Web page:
Why is Polyethylene Film Widely used in Flexible Packaging?

Polyethylene, also known as polythene and abbreviated as PE, is by far the most commonly used polymer in the flexible packaging space. Thanks to the film’s low cost and an immense range of versatile properties, polyethylene stays the frontrunner in the food packaging industry as well. Low-Density Polyethylene (LDPE) and High-Density Polyethylene (HDPE), Linear Low-Density Polyethylene are among the most common variants of polyethylene. Several other sub-types of PE have varying degrees of thickness, densities, and other properties.

Polyethylene film

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Properties like high chemical and impact resistance, low coefficient of friction, lightweight, and little to no moisture absorption make polyethylene films an excellent choice in flexible packaging. In fact, in 2019 alone, the estimated production volume of polyethylene was around 22.67 million metric tons. From wraps to bags and sacks to pouches, polyethylene films can be molded in a host of different packaging materials.

Read on to find out more on why polyethylene film is so popular in the flexible packaging industry.


PE Films are Economical

Cost plays a crucial role in the packaging industry. Since a lot goes into creating plastic films, cost-effectiveness stays the most predominant factor in the popularity of particular packaging material. Both the companies and the final end-user look out for products that aren’t just of high-quality, but also light on pocket. The production of polyethylene films requires very little energy and time, which helps protect the environment and makes the entire process super quick.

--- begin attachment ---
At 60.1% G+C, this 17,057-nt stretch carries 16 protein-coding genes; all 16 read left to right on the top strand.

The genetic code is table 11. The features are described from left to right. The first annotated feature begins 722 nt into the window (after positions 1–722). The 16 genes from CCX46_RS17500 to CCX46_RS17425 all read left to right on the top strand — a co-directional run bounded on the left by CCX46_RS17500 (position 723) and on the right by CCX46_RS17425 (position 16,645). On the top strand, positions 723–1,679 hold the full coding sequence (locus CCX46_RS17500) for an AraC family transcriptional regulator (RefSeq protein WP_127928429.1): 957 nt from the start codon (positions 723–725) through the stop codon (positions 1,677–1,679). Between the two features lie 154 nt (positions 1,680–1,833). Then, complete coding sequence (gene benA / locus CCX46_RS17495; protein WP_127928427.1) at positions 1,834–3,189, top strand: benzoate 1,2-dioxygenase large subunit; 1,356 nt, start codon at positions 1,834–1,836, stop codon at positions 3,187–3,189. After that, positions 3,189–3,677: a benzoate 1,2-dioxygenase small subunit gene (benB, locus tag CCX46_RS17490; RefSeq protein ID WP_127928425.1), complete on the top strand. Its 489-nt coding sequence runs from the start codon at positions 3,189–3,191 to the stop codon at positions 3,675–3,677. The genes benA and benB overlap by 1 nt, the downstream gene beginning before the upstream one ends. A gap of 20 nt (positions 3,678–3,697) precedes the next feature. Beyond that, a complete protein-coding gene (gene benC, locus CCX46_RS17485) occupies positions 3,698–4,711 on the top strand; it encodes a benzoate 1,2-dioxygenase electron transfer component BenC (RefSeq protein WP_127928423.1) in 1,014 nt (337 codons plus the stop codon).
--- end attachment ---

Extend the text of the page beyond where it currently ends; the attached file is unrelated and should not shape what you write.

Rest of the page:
They are Lightweight

PE films are among the most lightweight polymers out there. It’s because the manufacturing of polyethylene relies on the chemical branching of carbon atoms, which in turn determine the density and molecular weight of its film. The more the denser a polymer, the heavier it will be. The beauty of polyethylene lies in the fact that it can be processed with very low pressure and temperature conditions, resulting in a film with intensely low molecular weight distribution. Overall, it is a packaging material that is super light in weight.

Polyethylene has High Malleability

Malleability is the most important property for flexible packaging films. Since the intermolecular structure of polyethylene is processed as a less compressed unit, it stays lightweight and provides adequate room for the movement of the film. In terms of lightweight structure, LLDPE stays on the top as its chemical structure has a very narrow distribution of molecular weight. The linear structure of the LLDPE film, along with its lightweight, makes it a highly malleable compound with no compromise on polymer strength.

They Prevent Moisture Absorption

Polyethylene is a non-polar polymer, meaning it has no affinity for water. Due to this property, PE packaging films act as perfect moisture barriers. This is particularly important in the food packaging space, where moisture acts as an ideal medium for microbial growth and physical harm. By preventing moisture absorption, polyethylene helps extend the shelf life of packaged foods and perishable goods. 

They have Good Impact Resistance